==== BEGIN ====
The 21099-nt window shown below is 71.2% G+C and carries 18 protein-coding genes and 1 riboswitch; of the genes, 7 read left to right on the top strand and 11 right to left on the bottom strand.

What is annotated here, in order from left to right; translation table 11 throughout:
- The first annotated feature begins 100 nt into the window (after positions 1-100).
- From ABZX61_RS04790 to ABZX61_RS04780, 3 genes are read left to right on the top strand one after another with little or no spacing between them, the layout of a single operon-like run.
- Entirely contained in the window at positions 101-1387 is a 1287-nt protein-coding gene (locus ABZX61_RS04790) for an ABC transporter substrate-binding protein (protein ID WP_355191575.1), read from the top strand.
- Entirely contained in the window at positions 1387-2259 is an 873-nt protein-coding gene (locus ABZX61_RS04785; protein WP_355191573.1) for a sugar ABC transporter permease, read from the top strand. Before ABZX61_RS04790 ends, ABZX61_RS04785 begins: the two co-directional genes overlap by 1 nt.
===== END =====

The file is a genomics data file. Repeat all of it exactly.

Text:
The 21099-nt window shown below is 71.2% G+C and carries 18 protein-coding genes and 1 riboswitch; of the genes, 7 read left to right on the top strand and 11 right to left on the bottom strand.

What is annotated here, in order from left to right; translation table 11 throughout:
- The first annotated feature begins 100 nt into the window (after positions 1-100).
- From ABZX61_RS04790 to ABZX61_RS04780, 3 genes are read left to right on the top strand one after another with little or no spacing between them, the layout of a single operon-like run.
- Entirely contained in the window at positions 101-1387 is a 1287-nt protein-coding gene (locus ABZX61_RS04790) for an ABC transporter substrate-binding protein (protein ID WP_355191575.1), read from the top strand.
- Entirely contained in the window at positions 1387-2259 is an 873-nt protein-coding gene (locus ABZX61_RS04785; protein WP_355191573.1) for a sugar ABC transporter permease, read from the top strand. Before ABZX61_RS04790 ends, ABZX61_RS04785 begins: the two co-directional genes overlap by 1 nt.